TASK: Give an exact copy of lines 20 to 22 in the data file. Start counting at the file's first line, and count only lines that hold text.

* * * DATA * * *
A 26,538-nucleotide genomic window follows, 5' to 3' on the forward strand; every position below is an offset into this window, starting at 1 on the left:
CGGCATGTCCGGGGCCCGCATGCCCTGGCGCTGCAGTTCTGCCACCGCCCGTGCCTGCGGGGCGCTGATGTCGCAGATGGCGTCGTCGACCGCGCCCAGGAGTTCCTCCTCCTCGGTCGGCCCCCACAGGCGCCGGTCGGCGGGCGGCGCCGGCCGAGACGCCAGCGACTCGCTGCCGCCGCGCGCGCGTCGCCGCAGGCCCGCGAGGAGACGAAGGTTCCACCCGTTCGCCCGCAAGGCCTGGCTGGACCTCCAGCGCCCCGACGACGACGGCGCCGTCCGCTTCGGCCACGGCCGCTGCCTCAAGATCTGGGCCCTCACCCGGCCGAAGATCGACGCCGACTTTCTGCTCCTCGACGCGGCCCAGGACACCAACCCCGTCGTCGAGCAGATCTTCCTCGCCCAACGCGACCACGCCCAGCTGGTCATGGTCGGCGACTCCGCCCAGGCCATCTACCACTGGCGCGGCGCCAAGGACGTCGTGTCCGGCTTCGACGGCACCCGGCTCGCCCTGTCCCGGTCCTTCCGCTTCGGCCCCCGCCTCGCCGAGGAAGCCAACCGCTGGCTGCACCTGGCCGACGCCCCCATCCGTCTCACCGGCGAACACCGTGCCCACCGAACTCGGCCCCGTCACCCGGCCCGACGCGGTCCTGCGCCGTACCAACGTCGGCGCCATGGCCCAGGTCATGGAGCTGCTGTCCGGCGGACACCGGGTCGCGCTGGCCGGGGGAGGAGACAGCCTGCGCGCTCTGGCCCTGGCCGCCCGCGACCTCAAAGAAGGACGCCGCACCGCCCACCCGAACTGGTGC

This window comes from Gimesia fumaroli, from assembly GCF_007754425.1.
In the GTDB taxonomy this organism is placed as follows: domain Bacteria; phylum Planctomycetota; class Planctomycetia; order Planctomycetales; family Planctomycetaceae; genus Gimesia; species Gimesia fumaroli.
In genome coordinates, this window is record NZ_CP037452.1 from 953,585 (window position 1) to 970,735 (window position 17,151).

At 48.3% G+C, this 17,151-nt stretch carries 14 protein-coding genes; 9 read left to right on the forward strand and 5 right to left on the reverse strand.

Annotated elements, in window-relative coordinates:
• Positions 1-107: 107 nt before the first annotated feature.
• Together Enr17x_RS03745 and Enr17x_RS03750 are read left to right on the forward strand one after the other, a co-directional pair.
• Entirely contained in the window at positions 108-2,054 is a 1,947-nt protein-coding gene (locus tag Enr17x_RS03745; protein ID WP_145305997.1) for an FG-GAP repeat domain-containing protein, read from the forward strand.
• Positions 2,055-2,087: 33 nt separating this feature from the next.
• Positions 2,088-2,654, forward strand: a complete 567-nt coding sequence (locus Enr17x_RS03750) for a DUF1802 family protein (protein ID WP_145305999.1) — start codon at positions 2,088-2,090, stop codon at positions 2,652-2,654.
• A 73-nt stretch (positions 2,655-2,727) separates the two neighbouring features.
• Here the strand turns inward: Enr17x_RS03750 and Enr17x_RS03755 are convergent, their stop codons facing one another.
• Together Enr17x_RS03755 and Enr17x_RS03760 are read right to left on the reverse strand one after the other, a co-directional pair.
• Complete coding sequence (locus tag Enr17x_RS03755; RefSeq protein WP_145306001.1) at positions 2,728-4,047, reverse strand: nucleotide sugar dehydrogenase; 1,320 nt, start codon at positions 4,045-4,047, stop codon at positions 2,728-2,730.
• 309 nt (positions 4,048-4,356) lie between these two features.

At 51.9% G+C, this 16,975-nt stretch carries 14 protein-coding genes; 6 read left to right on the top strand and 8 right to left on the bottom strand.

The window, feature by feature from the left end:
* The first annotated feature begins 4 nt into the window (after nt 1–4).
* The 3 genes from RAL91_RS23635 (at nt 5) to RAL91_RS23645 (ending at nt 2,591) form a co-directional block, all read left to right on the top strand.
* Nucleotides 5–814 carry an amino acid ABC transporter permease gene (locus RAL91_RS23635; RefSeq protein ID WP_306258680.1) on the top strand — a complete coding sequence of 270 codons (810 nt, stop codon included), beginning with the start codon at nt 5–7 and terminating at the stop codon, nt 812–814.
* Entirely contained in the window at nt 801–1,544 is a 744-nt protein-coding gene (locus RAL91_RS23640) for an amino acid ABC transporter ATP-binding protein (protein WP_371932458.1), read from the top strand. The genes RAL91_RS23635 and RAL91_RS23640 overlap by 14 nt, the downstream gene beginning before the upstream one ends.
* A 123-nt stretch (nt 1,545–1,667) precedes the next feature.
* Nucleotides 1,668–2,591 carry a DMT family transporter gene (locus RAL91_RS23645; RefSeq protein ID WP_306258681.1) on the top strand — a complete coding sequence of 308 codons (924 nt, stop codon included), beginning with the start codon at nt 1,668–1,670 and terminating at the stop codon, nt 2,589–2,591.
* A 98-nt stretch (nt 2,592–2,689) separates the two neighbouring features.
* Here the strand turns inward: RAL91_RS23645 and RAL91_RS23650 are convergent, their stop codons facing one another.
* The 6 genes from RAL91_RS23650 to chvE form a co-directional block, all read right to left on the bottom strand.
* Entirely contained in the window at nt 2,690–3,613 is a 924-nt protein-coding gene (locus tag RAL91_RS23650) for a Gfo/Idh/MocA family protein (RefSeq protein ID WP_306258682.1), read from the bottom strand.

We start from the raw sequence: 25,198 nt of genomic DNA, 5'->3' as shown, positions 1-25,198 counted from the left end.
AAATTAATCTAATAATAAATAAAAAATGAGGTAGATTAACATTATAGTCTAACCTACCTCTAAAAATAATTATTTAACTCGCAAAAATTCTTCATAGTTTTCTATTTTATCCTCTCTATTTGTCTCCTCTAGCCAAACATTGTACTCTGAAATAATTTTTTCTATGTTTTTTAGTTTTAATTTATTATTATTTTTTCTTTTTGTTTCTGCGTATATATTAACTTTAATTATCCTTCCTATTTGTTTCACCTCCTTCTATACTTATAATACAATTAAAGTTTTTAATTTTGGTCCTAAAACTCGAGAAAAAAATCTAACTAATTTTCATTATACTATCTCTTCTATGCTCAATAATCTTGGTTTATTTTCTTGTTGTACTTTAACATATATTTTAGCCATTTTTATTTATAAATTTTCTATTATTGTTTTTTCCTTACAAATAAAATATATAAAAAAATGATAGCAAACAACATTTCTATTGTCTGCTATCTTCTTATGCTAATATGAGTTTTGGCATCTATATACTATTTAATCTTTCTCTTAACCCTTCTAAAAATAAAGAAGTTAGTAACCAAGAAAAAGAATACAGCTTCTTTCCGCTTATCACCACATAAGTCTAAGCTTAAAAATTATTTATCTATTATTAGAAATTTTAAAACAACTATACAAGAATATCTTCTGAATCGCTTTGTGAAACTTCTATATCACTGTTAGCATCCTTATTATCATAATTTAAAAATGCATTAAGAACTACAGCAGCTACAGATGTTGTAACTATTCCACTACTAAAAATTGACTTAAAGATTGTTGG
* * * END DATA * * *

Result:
* The first annotated feature begins 4 nt into the window (after nt 1–4).
* The 3 genes from RAL91_RS23635 (at nt 5) to RAL91_RS23645 (ending at nt 2,591) form a co-directional block, all read left to right on the top strand.
* Nucleotides 5–814 carry an amino acid ABC transporter permease gene (locus RAL91_RS23635; RefSeq protein ID WP_306258680.1) on the top strand — a complete coding sequence of 270 codons (810 nt, stop codon included), beginning with the start codon at nt 5–7 and terminating at the stop codon, nt 812–814.